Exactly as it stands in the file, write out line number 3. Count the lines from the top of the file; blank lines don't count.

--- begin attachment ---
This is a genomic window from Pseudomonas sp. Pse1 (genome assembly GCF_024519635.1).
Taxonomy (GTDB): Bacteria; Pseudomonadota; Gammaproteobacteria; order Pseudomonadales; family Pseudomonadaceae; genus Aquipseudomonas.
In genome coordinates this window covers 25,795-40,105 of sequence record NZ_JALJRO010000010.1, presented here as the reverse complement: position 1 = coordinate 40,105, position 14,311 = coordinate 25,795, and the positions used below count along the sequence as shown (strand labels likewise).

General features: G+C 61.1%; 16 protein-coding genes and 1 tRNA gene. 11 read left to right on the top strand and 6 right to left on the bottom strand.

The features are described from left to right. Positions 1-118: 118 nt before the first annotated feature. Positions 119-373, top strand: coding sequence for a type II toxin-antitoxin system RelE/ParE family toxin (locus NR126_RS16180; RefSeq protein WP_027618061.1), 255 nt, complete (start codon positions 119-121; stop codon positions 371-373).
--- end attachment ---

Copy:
In genome coordinates this window covers 25,795-40,105 of sequence record NZ_JALJRO010000010.1, presented here as the reverse complement: position 1 = coordinate 40,105, position 14,311 = coordinate 25,795, and the positions used below count along the sequence as shown (strand labels likewise).